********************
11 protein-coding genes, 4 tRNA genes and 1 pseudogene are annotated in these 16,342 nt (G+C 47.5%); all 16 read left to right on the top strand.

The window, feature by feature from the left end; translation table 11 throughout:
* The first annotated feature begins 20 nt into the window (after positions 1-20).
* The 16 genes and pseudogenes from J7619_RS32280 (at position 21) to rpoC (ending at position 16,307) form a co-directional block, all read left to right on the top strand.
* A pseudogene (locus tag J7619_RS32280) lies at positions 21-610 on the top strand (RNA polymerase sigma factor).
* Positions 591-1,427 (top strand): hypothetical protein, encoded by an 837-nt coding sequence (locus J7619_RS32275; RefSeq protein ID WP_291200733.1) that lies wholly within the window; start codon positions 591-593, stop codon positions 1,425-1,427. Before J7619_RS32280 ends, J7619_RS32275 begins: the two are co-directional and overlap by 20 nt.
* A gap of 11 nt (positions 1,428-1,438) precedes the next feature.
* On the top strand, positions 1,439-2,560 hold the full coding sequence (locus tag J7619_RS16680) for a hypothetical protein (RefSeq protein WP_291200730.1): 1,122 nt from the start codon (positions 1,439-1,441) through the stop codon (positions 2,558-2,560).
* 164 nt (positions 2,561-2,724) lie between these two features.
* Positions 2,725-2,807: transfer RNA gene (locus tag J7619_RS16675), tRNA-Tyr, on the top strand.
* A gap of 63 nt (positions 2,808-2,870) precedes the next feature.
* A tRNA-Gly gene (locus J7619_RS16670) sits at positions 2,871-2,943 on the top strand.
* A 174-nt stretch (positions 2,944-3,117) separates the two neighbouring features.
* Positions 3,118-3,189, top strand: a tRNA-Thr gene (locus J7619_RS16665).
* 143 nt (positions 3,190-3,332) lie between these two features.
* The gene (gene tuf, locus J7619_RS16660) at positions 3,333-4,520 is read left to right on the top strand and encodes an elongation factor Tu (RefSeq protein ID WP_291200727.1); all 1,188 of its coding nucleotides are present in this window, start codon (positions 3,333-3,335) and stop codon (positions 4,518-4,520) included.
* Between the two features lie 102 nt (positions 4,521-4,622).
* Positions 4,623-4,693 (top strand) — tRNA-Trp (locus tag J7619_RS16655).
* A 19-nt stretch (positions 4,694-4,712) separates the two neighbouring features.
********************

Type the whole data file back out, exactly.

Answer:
11 protein-coding genes, 4 tRNA genes and 1 pseudogene are annotated in these 16,342 nt (G+C 47.5%); all 16 read left to right on the top strand.

The window, feature by feature from the left end; translation table 11 throughout:
* The first annotated feature begins 20 nt into the window (after positions 1-20).
* The 16 genes and pseudogenes from J7619_RS32280 (at position 21) to rpoC (ending at position 16,307) form a co-directional block, all read left to right on the top strand.
* A pseudogene (locus tag J7619_RS32280) lies at positions 21-610 on the top strand (RNA polymerase sigma factor).
* Positions 591-1,427 (top strand): hypothetical protein, encoded by an 837-nt coding sequence (locus J7619_RS32275; RefSeq protein ID WP_291200733.1) that lies wholly within the window; start codon positions 591-593, stop codon positions 1,425-1,427. Before J7619_RS32280 ends, J7619_RS32275 begins: the two are co-directional and overlap by 20 nt.
* A gap of 11 nt (positions 1,428-1,438) precedes the next feature.
* On the top strand, positions 1,439-2,560 hold the full coding sequence (locus tag J7619_RS16680) for a hypothetical protein (RefSeq protein WP_291200730.1): 1,122 nt from the start codon (positions 1,439-1,441) through the stop codon (positions 2,558-2,560).
* 164 nt (positions 2,561-2,724) lie between these two features.
* Positions 2,725-2,807: transfer RNA gene (locus tag J7619_RS16675), tRNA-Tyr, on the top strand.
* A gap of 63 nt (positions 2,808-2,870) precedes the next feature.
* A tRNA-Gly gene (locus J7619_RS16670) sits at positions 2,871-2,943 on the top strand.
* A 174-nt stretch (positions 2,944-3,117) separates the two neighbouring features.
* Positions 3,118-3,189, top strand: a tRNA-Thr gene (locus J7619_RS16665).
* 143 nt (positions 3,190-3,332) lie between these two features.
* The gene (gene tuf, locus J7619_RS16660) at positions 3,333-4,520 is read left to right on the top strand and encodes an elongation factor Tu (RefSeq protein ID WP_291200727.1); all 1,188 of its coding nucleotides are present in this window, start codon (positions 3,333-3,335) and stop codon (positions 4,518-4,520) included.
* Between the two features lie 102 nt (positions 4,521-4,622).
* Positions 4,623-4,693 (top strand) — tRNA-Trp (locus tag J7619_RS16655).
* A 19-nt stretch (positions 4,694-4,712) separates the two neighbouring features.